Wind Turbine Blades


Undoubtedly, wind turbines are an essential key to our fossil fuel-free future. Nonetheless, there are a number of challenges to solve in achieving their sustainability, making wind turbine blades a unique example of the good, bad, and nerdy. To make solar, wind, and other renewable power sources fully sustainable, you have to consider every phase, from siting to production to end-of-life disposal. About 85% of a modern wind turbine’s component materials (steel, copper wire, electronics, and gearing) are recyclable or reusable. Its blades – usually three 50- to 80-m-long blades made of fiberglass and carbon girders bonded between painted fiberglass shells and protected by an epoxy resin – are the rub. This combination of different materials and the blades’ strength makes their separation for the recovery of workable glass fibers physically and chemically challenging. The blades’ weight and length also make transporting them complicated.

 Why not cut the blades into pieces on-site, you might ask? Although feasible, this doesn’t solve all the transportation and recycling problems and calls for enormous – and expensive – vehicle-mounted wire saws or diamond-wire saws similar to those used in quarries. The vast majority of blades reaching the end of use are consequently either stored in various places or taken to landfills (although they account for only a tiny fraction of U.S. municipal solid waste).

Various companies have taken up the challenge:

In 2020, PacificCorp and MidAmerican Energy partnered with Tennessee-based Carbon rivers to recycle some of the utilities’ spent turbine blades. With the help of Department of Energy (DOE) grant funding, they have since developed new technology to break down and reuse fiberglass from used turbine blades. As of October 2022, we know that the project, which has achieved 99.9% recycled glass fiber purity from various waste streams, has an added bonus: the process has been adapted for automotive, marine, structural, and glass waste materials and other future uses, including making recycled glass fiber into nonwoven fabrics, continuous textile yarns, automotive sheet molding compounds, and plastic injection molding pellets. Recycled glass fiber can also be remelted and mixed with virgin fiberglass for additional uses. And the cherry on top? The Carbon Rivers site outside Knoxville, TN, is slated to become the first full-scale U.S.-based glass fiber recycling facility as Windfall Inc. originally supported nuclear weapons production under the Manhattan Project!

  •  Re-wind, a U.S., Irish, and Northern Irish university partnership, has developed some interesting civil engineering project ideas for reusing and repurposing fiberglass blades: using decommissioned blades as part of powerline structures or towers or even roofs for emergency or affordable housing. The blades have also been used in pedestrian bridges along greenways in Northern Ireland.
  • WindEurope, which represents the EU’s wind industry, has partnered with the European Chemical Industry Council (Cefic) and European Composites Industry (EuCIA) to develop new methods to reuse blade materials. In May 2020, the consortium published “a comprehensive report...focused on the wind turbine cycle” called Accelerating Wind Turbine Blade Circularity. Check it out!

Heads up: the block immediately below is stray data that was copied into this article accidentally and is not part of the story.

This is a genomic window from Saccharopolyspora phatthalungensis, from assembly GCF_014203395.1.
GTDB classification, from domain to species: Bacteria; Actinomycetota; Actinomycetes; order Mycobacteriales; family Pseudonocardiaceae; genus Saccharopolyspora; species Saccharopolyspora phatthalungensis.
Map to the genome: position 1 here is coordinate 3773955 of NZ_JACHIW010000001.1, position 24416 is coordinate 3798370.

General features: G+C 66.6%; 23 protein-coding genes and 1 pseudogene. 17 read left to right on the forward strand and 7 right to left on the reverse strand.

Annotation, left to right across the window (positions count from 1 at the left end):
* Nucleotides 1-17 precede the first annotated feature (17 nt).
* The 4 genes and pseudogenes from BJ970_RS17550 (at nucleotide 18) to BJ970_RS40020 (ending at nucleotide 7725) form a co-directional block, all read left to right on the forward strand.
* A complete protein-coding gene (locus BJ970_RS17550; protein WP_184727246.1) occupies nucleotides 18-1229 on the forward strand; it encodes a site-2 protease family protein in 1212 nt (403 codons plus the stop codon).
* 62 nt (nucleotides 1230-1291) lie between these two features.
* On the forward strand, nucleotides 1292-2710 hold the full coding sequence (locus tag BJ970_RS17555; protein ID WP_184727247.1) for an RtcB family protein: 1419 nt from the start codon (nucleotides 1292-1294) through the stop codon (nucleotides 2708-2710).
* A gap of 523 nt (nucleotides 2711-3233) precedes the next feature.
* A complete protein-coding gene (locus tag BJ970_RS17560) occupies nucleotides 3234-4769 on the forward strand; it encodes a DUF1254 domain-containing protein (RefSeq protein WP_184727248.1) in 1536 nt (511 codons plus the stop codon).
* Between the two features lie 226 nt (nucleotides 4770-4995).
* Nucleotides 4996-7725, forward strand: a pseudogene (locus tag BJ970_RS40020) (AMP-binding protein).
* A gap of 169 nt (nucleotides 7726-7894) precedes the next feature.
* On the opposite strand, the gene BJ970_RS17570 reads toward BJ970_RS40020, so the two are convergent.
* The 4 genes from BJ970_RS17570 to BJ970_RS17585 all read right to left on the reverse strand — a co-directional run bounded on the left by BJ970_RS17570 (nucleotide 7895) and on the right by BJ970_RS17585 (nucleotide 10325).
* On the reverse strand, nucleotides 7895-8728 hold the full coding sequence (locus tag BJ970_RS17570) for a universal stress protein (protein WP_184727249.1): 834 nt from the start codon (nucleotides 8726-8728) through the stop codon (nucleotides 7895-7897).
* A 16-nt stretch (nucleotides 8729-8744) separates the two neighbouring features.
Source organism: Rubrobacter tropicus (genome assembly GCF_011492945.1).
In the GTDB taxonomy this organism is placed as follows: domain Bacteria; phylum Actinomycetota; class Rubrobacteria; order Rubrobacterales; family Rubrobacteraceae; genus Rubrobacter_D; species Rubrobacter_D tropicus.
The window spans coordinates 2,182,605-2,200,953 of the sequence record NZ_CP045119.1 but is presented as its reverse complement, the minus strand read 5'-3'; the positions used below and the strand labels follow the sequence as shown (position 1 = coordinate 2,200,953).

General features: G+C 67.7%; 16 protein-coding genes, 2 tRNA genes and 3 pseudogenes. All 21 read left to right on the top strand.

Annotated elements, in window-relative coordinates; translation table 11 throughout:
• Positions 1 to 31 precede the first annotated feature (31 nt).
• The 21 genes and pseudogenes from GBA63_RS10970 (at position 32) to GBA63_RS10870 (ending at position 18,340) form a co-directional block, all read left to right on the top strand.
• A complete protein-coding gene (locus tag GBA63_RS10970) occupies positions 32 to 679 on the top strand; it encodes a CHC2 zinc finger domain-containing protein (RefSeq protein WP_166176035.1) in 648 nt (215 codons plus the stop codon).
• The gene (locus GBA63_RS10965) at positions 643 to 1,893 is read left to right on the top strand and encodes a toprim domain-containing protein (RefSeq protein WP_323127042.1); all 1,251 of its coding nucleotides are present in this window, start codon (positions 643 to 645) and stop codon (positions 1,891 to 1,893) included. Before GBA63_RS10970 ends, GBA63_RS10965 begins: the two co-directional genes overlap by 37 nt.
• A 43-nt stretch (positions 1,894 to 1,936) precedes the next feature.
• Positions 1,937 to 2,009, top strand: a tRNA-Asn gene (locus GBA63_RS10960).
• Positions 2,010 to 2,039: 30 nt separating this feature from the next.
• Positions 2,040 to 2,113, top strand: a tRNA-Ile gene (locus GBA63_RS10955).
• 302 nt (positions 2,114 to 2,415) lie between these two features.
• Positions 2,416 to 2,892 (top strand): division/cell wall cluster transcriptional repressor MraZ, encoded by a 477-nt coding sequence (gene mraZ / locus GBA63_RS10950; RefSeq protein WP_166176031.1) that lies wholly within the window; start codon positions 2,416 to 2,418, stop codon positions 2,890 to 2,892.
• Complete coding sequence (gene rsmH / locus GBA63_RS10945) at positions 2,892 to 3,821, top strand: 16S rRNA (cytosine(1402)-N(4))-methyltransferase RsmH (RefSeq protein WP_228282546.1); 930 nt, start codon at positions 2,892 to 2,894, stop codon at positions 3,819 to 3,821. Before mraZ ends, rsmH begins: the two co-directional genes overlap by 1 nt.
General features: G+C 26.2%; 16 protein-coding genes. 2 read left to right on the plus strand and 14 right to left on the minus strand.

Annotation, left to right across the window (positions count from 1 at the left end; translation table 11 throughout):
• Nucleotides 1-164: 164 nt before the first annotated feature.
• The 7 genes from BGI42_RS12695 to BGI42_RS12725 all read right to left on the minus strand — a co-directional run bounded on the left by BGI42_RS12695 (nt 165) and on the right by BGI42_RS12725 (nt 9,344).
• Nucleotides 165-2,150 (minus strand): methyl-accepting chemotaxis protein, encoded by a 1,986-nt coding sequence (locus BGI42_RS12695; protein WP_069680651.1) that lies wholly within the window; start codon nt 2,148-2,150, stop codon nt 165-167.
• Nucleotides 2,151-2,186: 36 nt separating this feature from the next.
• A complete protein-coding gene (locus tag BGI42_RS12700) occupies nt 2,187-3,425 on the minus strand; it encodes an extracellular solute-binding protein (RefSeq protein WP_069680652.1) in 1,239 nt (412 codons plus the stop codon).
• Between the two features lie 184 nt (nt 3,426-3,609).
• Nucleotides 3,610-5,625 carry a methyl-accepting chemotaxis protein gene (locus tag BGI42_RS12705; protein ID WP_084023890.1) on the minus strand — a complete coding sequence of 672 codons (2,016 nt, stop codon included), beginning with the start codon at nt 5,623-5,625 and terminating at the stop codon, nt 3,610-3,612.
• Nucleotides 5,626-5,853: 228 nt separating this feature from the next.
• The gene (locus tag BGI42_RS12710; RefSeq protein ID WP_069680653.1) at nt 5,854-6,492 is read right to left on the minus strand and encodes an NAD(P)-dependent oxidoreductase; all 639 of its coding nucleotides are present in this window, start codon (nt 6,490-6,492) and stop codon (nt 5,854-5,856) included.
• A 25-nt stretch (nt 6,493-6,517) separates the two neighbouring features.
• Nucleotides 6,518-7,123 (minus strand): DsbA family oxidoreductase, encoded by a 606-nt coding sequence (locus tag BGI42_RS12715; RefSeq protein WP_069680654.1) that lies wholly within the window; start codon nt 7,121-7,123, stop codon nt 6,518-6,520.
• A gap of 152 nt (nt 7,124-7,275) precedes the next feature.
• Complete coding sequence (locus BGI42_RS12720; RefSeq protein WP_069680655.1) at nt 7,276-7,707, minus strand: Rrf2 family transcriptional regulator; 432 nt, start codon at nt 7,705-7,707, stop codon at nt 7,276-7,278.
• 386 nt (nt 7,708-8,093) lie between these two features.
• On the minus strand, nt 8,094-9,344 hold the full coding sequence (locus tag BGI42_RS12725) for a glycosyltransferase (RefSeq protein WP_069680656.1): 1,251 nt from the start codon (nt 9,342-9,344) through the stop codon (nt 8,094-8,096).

• In Germany, a partnership between Geocycle (Hocim AG) and the company Zajons built a plant about a decade ago to develop the concept of recycling turbine blades into cement. This consisted of sawing blades on the decommissioning site to reduce transportation logistics and costs, a promise of 100% recycling, and reduced CO2 emissions from cement co-processing by replacing cement raw materials with the recycled blades and burning biogas instead of coal.

Other mechanical recycling, sovolytic, and pyrolytic solutions are also being developed to provide additional end-of-use handling options. So, Vestas Wind Systems A/S is a member of the 10-partner Decom Blades initiative launched in January 2021, a three-year project focused on shredding wind turbine blades for reuse, using shredded blade material in cement production; and a pyrolitic method to separate the composite material. CETEC (Circular Economy for Thermosets Epoxy Composites) is an initiative developing a new resin technology for future blades in a circular economy: disassembling blade composites into fiber and epoxy, then breaking down the epoxy into its base components through chemcycling for reintroduction into turbine blade manufacturing.  GE Renewable Energy has begun recycling blades by shredding them into raw material for use in cement manufacturing, while a city in the Netherlands has turned old blades into a playground, and Cork, Ireland, is experimenting with using retired blades to build bridges.

 Still, a few clouds cast shadows on this otherwise rosy picture:

  •  Global Fiberglass Solutions Inc. began producing EcoPolyPellets® in the U.S. in 2019 and then anticipated being able to process 6,000-7,000 blades a year at each of its two plants in Texas and Iowa. Today, piles of spent blades are still waiting in fields in Sweetwater, TX, and three towns in Iowa, with the corporation facing a lawsuit brought by Iowa’s Department of Natural Resources for illegal storage of the spent blades after failing to meet deadlines to recycle the blades, bury them in landfills, or ship them out of state.
  • A municipal landfill outside Casper, WY, has been the resting place for more than 1,120 blades with another 250 expected to be added in the coming year.

 Unregulated wind turbine blade disposal and the lack of U.S. policy regarding blade recycling and reuse overall, thereby contributing to the status quo of storage or disposal in landfills, are major problems. Legal measures are needed to have the blades go round in a circular economy.